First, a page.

Sunday night, I tied up my sneakers and called my younger son to hurry up for drum lessons: “Come on, Dallas, we gotta go!”
Strange? Yeah. Because Dallas isn’t my kid’s name. Nor is it the name of my older son, my husband, dog, cat, nephew, neighbour, or anybody else I talk to regularly and might mix up in my mind when I’m calling out in a hurry. No. Dallas is the best friend of my new novel’s protagonist. He’s not even alive.
Maybe I’ve been working too hard? (On the novel, that is. I’m two days late on a paid contract, my house is a mess, and there are trays of plants wilting beside a flower bed I haven’t finished digging, so I’m obviously not working too hard in general. I’m in my pyjamas at 8:00 a.m. as I type this.)
Maybe I’m stuck in the head of my 14-year-old protagonist and I’ll go through my forties pulling pranks, playing football, and painting graffiti? Actually, that sounds awesome. (Except the pranks–they’re mean. And the football–I’m delicate. And the graffiti–spraypaint gets in my lungs.) Okay, no risk there. I’m comfortably middle-aged. (I’ll just read a book about Banksy. He’s awesome.)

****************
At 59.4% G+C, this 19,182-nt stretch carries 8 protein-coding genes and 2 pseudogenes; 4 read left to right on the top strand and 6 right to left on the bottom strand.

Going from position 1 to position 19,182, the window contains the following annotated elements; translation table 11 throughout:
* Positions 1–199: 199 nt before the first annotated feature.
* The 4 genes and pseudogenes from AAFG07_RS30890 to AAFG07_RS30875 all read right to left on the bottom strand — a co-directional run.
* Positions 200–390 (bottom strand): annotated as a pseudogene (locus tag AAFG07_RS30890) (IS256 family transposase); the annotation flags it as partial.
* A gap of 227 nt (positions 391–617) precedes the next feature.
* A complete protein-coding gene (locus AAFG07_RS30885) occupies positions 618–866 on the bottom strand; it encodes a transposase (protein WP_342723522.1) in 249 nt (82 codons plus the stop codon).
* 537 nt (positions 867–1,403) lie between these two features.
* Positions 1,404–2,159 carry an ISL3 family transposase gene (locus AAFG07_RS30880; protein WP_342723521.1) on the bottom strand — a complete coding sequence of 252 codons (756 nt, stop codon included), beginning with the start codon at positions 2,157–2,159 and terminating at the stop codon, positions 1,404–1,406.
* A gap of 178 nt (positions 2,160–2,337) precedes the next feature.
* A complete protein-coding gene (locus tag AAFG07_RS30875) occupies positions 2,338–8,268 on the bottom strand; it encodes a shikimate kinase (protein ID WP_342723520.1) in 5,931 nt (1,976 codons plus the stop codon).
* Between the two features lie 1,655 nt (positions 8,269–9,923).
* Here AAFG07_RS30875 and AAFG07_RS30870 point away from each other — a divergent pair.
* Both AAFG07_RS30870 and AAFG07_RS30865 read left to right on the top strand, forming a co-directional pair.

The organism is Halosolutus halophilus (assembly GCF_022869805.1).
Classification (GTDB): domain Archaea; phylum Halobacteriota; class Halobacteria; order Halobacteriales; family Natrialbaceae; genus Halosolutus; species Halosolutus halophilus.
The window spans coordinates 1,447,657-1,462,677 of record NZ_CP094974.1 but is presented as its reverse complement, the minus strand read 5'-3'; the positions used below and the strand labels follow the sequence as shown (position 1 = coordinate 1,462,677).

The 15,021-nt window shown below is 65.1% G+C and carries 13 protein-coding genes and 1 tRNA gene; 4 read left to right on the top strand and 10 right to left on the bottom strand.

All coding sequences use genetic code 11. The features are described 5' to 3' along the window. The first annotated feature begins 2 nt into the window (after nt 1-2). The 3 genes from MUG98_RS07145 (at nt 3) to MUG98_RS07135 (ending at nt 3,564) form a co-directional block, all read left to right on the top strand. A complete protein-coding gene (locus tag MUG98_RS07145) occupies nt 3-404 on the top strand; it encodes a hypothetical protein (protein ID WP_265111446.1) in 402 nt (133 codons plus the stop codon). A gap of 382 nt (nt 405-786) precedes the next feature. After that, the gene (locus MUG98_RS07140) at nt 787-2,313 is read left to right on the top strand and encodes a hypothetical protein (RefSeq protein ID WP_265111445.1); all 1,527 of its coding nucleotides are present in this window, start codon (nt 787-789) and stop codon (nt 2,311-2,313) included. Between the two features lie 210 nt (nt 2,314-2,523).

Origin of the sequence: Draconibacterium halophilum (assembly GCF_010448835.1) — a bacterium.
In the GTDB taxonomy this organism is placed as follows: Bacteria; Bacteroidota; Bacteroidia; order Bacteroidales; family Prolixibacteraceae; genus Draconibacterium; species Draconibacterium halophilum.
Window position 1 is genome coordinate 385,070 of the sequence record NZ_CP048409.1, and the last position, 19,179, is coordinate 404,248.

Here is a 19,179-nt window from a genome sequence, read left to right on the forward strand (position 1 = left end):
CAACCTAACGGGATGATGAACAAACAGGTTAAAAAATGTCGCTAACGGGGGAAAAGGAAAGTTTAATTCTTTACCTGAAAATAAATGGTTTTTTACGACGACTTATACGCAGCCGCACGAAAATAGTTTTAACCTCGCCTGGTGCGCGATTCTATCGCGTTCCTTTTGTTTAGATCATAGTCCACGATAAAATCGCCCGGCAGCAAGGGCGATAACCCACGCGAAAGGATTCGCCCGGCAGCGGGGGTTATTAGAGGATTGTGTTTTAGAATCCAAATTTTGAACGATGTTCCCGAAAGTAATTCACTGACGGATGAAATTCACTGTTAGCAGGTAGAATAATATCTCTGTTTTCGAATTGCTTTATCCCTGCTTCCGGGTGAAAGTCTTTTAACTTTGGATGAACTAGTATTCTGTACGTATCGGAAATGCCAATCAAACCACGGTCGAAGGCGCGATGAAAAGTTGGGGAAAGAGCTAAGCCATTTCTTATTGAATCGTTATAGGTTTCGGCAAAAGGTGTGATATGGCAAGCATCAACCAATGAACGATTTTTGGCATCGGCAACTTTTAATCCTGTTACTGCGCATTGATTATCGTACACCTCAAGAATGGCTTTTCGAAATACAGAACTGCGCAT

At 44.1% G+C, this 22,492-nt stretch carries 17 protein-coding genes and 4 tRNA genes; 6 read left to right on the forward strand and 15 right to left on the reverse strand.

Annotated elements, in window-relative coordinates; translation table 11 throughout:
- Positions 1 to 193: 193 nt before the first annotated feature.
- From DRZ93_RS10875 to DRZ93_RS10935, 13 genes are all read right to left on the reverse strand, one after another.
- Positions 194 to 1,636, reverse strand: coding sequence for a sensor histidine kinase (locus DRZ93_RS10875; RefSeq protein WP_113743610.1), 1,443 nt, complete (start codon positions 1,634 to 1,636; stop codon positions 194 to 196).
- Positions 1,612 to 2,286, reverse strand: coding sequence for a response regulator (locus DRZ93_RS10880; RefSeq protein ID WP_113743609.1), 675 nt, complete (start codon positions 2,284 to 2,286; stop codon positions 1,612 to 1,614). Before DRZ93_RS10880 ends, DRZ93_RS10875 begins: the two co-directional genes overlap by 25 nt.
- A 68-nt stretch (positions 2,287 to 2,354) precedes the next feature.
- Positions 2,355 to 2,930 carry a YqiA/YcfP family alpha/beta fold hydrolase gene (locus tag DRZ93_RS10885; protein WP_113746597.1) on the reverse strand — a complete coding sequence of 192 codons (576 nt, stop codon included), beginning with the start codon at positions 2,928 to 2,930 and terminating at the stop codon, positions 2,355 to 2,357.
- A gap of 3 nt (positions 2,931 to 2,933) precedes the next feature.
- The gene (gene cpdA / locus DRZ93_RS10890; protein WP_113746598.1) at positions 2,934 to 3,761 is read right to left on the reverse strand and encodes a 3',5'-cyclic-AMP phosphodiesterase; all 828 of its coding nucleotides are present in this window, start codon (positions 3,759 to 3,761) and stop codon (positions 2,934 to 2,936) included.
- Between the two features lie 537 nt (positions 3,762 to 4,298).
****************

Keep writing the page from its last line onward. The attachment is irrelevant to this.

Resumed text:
Whatever the problem, it’s a good thing I’m almost done the novel. (Again–and I mean it this time. I’m polishing the last 30 pages and passing on the first 50 to a friend for review before sending it to my editor.)
I’ve been neglecting my real children in favour of fictional ones. I used to listen to little Dallas’s drums; now I sit outside the lessons and edit a chapter with the din in the background. The teacher occasionally drags me in to show me something and I say, “Oh yeah, that’s great, honey.” (“Honey” is a good name for every occasion.)
I wrote “Dallas” on purpose in that last paragraph. My youngest son is Daimon, the name of ancient Greek spirits, including muses.
Daimon didn’t mind when I called him Dallas. He’s happy to inspire.